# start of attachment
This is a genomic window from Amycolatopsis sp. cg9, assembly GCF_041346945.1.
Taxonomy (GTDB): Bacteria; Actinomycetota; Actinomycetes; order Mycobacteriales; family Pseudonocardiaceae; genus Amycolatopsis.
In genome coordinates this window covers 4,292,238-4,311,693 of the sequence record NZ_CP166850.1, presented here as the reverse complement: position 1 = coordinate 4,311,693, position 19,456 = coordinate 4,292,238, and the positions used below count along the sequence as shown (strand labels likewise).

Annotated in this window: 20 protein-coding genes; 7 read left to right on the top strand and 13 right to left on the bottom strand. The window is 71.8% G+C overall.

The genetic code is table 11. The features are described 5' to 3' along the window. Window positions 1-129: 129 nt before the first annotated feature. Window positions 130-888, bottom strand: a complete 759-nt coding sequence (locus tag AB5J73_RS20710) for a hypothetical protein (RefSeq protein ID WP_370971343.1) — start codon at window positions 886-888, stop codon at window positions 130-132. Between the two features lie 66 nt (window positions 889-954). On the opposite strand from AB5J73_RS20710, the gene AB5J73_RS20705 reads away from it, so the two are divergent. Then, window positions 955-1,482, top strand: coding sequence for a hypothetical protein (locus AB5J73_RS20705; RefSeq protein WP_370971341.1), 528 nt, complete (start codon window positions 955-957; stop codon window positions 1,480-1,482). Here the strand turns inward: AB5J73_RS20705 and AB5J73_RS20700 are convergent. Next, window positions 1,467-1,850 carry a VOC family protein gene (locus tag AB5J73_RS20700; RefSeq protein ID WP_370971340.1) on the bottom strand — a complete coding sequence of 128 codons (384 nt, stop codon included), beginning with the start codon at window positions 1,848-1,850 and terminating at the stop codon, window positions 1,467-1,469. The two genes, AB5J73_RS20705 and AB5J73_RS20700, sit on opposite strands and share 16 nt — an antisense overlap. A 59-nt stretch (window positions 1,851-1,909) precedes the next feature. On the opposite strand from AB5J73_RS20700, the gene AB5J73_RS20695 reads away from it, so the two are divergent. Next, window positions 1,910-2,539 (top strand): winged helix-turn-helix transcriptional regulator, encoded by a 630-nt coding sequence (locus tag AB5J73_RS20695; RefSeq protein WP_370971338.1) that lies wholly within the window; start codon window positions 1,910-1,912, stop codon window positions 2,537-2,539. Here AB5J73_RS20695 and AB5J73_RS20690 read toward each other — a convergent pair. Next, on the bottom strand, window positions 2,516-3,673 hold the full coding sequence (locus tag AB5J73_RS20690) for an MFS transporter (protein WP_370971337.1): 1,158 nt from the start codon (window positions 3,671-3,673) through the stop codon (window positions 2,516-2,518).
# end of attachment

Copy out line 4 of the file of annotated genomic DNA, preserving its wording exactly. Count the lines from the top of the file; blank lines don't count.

Annotated in this window: 20 protein-coding genes; 7 read left to right on the top strand and 13 right to left on the bottom strand. The window is 71.8% G+C overall.